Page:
Google has formally submitted a package of concessions to European Union competition regulators in a strong signal that the worlds No. 1 search engine may be able to settle a two-year antitrust investigation without a fine.
Google first offered proposals at the end of January following a spate of complaints from rivals such as Microsoft that triggered the ECs investigation in November 2010.
But the company,which has a market share of over 80 percent in Europes Internet search market according to research firm comScore,has now made a formal offer after fine-tuning its proposals following discussions with the EU antitrust authority.
In the last few weeks,the Commission completed its preliminary assessment formally setting out its concerns. On this basis,Google then made a formal submission of commitments to the Commission, said Antoine Colombani,the Commissions spokesman on competition policy.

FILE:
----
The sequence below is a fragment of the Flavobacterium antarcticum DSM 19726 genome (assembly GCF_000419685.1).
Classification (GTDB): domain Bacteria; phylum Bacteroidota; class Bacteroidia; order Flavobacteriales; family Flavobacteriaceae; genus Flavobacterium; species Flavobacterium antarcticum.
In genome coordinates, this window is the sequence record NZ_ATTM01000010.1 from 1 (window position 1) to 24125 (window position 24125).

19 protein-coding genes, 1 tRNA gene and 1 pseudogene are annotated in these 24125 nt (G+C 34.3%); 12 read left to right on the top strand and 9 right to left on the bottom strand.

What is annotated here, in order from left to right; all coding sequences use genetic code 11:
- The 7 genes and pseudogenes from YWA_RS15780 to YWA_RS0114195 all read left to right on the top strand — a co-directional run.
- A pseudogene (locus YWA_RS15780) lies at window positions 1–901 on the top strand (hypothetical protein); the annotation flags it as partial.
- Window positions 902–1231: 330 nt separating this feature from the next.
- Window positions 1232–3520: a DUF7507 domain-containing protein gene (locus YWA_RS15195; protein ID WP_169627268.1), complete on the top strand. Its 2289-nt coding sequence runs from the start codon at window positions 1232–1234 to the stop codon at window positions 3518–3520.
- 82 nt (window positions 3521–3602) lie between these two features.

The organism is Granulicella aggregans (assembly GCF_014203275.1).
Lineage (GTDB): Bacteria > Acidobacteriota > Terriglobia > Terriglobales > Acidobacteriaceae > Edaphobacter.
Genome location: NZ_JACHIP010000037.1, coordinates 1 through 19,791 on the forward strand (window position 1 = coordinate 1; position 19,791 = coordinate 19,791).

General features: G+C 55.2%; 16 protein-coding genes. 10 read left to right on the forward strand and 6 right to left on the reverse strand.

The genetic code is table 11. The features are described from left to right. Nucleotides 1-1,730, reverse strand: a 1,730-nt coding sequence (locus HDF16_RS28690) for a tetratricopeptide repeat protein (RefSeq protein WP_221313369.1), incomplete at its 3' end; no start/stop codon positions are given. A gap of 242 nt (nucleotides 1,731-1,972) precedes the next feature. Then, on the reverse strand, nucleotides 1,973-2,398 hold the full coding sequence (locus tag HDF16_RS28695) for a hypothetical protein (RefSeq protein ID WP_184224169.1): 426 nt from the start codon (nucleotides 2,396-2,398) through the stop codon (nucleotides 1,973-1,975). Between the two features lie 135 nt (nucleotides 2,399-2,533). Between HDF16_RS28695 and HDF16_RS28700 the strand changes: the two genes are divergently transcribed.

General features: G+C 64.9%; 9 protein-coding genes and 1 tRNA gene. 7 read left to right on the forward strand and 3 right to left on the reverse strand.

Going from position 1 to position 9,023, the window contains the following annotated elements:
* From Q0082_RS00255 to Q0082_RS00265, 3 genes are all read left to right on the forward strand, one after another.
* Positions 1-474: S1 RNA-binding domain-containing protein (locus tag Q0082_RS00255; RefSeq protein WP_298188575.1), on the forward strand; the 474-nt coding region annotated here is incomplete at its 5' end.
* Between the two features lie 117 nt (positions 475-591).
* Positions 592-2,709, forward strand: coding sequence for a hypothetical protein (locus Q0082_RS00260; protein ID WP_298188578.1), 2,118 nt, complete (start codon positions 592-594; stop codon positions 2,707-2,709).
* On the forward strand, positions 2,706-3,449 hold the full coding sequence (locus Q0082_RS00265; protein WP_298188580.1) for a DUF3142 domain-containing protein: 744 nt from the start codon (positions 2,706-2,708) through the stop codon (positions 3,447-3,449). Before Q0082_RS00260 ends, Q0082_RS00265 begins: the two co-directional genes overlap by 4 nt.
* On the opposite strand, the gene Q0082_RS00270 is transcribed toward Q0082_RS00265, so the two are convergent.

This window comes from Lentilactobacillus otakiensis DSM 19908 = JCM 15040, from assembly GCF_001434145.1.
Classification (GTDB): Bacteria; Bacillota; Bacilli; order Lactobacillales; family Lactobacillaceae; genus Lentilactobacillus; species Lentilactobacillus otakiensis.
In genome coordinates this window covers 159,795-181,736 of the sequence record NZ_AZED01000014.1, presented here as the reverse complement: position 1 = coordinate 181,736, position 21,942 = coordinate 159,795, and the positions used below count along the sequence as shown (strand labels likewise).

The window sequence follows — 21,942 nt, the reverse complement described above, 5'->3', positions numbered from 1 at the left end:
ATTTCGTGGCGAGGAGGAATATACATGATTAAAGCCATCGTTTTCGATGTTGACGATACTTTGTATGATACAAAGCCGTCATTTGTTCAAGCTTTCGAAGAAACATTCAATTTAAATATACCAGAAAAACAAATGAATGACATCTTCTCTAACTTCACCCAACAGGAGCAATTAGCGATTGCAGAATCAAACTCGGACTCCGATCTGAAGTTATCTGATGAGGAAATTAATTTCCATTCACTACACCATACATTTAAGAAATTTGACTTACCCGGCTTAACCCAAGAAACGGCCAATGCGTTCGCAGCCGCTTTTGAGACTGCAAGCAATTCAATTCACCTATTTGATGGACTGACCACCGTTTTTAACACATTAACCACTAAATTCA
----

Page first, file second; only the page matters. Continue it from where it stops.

We are now preparing the launch of a market test to seek feedback from market players,including complainants,on these commitment proposals, he said,declining to provide details.
EU Competition Commissioner Joaquin Almunia,speaking in Washington,said on Thursday that whatever agreement is reached will be legally binding.
I am trying to reach a decision … that will include legally binding commitments based on the Google proposal, he told reporters.
The US Federal Trade Commission wrapped up a similar probe in early January by concluding that Google did not manipulate search results.
It also extracted pledges that Google would end the practice of scraping content from other websites for its products and allow advertisers to export analytical data,but did not take formal,legal action to ensure those pledges would be met – a decision that angered Googles critics.